Tara Reid’s new movie will be dedicated to her late mother
Reid's mother Donna passed away on Saturday.
New York Post
Penn Badgley talks Baha’i faith and religious discrimination
The religion now has an estimated 7 million adherents around the world.
New York Post
Lonely Planet picks the top travel destinations for 2019
Lonely Planet names the top 10 cities, countries, regions and best value destinations to visit in the year ahead.        
USATODAY - News Top Stories
Why Privacy Regulations Don’t Always Do What They’re Meant To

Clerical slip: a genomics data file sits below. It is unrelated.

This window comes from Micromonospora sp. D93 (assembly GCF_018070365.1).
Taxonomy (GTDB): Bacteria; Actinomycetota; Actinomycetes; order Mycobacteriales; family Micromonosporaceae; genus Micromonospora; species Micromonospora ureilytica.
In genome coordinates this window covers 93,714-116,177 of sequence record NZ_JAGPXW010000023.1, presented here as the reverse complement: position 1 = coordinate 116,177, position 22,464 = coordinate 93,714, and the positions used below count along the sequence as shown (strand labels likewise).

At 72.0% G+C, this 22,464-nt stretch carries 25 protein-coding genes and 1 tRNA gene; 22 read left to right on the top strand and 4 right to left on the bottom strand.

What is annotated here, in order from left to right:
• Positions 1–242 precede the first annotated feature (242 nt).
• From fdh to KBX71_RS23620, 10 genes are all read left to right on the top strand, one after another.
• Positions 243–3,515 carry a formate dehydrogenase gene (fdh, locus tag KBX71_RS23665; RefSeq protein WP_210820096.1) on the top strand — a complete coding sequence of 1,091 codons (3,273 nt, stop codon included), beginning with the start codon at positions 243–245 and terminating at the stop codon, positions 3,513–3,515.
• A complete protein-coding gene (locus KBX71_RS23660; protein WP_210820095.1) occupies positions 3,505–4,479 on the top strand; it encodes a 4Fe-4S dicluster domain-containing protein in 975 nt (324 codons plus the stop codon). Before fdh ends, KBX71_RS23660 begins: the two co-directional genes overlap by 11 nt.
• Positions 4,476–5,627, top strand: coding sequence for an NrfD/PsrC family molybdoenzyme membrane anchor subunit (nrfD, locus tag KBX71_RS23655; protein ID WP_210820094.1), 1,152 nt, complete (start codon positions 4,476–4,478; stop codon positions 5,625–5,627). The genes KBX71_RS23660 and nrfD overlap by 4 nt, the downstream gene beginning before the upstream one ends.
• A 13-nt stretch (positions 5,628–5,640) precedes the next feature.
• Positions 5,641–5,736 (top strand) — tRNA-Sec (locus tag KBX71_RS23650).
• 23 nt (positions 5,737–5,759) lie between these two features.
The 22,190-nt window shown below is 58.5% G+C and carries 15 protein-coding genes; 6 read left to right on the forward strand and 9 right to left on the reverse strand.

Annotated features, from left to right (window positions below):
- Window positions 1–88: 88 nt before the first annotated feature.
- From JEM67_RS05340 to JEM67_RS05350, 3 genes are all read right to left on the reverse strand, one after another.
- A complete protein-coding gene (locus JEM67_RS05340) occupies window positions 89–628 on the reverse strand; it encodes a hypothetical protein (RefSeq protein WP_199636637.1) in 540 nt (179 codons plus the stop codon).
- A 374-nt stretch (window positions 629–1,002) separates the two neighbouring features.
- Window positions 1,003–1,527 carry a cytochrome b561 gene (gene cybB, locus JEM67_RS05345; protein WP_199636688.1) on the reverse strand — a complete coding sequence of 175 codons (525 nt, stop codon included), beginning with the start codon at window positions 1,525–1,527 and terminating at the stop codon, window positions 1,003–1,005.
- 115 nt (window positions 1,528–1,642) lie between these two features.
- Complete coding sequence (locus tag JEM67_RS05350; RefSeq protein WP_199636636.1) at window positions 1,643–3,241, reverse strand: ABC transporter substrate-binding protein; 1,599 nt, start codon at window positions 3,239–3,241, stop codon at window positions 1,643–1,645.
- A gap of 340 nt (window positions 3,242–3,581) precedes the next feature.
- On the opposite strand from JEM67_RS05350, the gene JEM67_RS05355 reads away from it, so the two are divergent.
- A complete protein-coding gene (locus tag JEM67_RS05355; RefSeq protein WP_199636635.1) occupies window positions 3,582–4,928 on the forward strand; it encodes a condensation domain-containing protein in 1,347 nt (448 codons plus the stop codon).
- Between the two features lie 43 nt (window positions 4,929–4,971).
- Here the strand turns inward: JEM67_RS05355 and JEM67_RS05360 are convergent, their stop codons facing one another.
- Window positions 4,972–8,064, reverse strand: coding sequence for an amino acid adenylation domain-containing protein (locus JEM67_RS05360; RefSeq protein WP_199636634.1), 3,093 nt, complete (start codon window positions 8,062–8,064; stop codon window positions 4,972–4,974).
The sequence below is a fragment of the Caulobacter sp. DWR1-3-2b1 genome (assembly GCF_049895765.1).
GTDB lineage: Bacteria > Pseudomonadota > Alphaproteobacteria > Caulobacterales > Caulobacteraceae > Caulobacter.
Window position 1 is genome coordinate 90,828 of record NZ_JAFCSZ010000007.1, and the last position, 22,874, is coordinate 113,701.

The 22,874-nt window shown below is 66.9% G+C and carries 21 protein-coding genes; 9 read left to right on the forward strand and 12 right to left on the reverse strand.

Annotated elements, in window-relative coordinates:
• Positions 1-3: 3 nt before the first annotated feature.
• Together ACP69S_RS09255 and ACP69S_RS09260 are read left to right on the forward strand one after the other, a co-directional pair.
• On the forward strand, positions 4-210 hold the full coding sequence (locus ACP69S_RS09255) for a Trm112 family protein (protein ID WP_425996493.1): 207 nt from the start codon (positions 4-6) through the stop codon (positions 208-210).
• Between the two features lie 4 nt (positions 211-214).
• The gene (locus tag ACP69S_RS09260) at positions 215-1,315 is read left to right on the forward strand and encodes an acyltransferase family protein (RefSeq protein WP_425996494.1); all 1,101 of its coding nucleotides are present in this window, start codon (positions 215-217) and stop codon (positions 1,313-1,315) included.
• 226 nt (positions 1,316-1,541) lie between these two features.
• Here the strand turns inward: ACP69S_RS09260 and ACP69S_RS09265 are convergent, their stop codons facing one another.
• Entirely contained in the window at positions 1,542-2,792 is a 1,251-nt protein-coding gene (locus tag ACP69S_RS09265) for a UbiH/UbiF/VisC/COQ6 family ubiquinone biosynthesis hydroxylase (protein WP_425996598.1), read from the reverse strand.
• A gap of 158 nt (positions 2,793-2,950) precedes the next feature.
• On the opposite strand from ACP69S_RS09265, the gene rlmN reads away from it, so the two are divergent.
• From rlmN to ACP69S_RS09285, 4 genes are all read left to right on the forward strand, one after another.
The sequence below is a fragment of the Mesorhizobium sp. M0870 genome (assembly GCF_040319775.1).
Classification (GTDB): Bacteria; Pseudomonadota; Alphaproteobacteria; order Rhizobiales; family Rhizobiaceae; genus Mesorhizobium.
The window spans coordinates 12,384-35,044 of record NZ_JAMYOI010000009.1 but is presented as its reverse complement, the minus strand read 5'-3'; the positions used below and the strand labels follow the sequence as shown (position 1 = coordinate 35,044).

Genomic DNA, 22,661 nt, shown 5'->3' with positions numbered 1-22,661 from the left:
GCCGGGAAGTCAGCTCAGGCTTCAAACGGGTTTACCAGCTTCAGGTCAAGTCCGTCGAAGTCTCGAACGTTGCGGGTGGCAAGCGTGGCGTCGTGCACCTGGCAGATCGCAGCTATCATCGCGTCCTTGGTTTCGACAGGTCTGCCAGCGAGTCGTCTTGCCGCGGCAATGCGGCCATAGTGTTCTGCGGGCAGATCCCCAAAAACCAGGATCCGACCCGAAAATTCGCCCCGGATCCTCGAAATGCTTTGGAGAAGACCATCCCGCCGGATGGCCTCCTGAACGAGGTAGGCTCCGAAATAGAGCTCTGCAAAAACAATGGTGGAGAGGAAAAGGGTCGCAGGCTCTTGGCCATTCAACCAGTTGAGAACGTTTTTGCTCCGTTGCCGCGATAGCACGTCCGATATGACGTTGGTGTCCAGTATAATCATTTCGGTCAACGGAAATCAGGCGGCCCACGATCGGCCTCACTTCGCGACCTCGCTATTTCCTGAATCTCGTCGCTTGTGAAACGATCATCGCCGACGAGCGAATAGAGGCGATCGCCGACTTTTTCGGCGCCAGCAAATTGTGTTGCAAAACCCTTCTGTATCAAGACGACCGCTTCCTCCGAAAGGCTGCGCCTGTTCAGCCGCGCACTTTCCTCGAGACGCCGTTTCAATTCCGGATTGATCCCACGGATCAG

Maartje Van Caspel/EyeEm/Getty Images First, California passed major privacy legislation in June. Then in late September, the Trump administration published official principles for a single national privacy standard. Not to be left out, House Democrats previewed their own Internet “Bill of Rights” earlier this month. Sweeping privacy regulations, in short, are likely coming to the United States. That should be welcome news, given the sad, arguably nonexistent state of our modern right to privacy. But there are serious dangers in any new move to regulate data. Such regulations could backfire — for example, by entrenching already dominant technology companies or by failing to help consumers actually control the data we generate (presumably the major goal of any new legislation). That’s where Brent Ozar comes in. Ozar runs a small technology consulting company in California that provides training and troubleshooting for a database management system called Microsoft SQL Server. With a team of four people, Ozar’s company is by all means modest in scope, but it has a small international client base. Or at least it did, until European regulators in May began to enforce a privacy law called the General Data Protection Regulation (GDPR), can carry fines of up to 4% of global revenue. A few months before the GDPR began to be enforced, Ozar announced that it had forced his company to, in his words, “stop selling stuff to Europe.” As a consumer, Ozar wrote, he loved the regulations; but as a business, he simply couldn’t afford the costs of compliance or the risks of getting it wrong. And Ozar wasn’t alone. Even larger international organizations like the Los Angeles Times and the Chicago Tribune — along with over 1,000 other news outlets — simply blocked any user accessing their sites with a European IP address rather than confront the costs of the GDPR. So why should this story play a central role in the push to enact new privacy regulations here in the United States? Because Ozar illustrates how privacy regulations come with huge costs. Privacy laws are, from one perspective, a transaction cost imposed on all our interactions with digital technologies. Sometimes those costs are minimal. But sometimes those costs can be prohibitive. Privacy regulations, in short, can be dangerous. So how can we minimize these dangers? First, as regulators become more serious about enacting new privacy laws in the United States, they will be tempted to implement generic, broad-based regulations rather than to enshrine specific prescriptions in law. Even though in the fast-moving world of technology, it’s always easier to write general rules than more explicit recommendations, they should avoid this temptation wherever possible. Overly broad regulations that treat all organizations equallycan end up encouraging “data monopolies” — where only a few companies can make use of all our data. Some organizations will have the resources to comply with complex, highly ambiguous laws; others (like Ozar’s) will not. This means that the regulatory burden on data should be tiered so that the costs of compliance are not equal across unequal organizations. California’s Consumer Privacy Act confronts this problem directly by opting out specific business segments such as many smaller organizations. The costs of compliance for any new regulation must not give additional advantages to the already-dominant tech companies of the world. Second, and relatedly, a few organizations are increasingly in charge of much of our data, which presents a huge danger both to our privacy and to technological innovation. Any new privacy regulation must actively incentivize organizations that are smaller to share or pool data so that they can compete with larger data-driven organizations. One possible solution to this problem is by encouraging the use of what are called privacy enhancing technologies, or PETs, such as differential privacy, homomorphic encryption, federated learning, and more. PETs, long championed by privacy advocates, help balance the tradeoff between the utility of data on the one hand and its privacy and security on the other. Last, user consent — the idea of users actively consenting to the collection of their data at a given point in time — can no longer play a central role in protecting our privacy. This has long been a dominant aspect of major privacy frameworks (think of all the “I Accept” buttons you’ve clicked to enter a website). But in the age of big data and machine learning, we simply cannot know the value of the information we give up at the point of collection. The entire value of machine learning lies in its ability to detect patterns at scale. At any given time, the cost to our privacy of giving up small amounts of data is minimal; over time, however, that cost can become enormous. The famous case of Target knowing a teenager was pregnant before her family did, based simply on her shopping habits, is one among many such examples. As a result, we cannot assume that we are ever fully informed about the privacy we’re giving up at anysingle point in time. Consumers must be able to exercise rights over their data long after it’s been collected, and those rights should include restricting how it’s being used. Unless ours laws can adapt to new digital technologies correctly — unless they can calibrate the balance between the cost of the compliance burden and the value of privacy rights they seek to uphold — we run some very real risks. We can all too easily implement new laws that fail to preserve our privacy while also hindering the use of new technology, and both at the same time.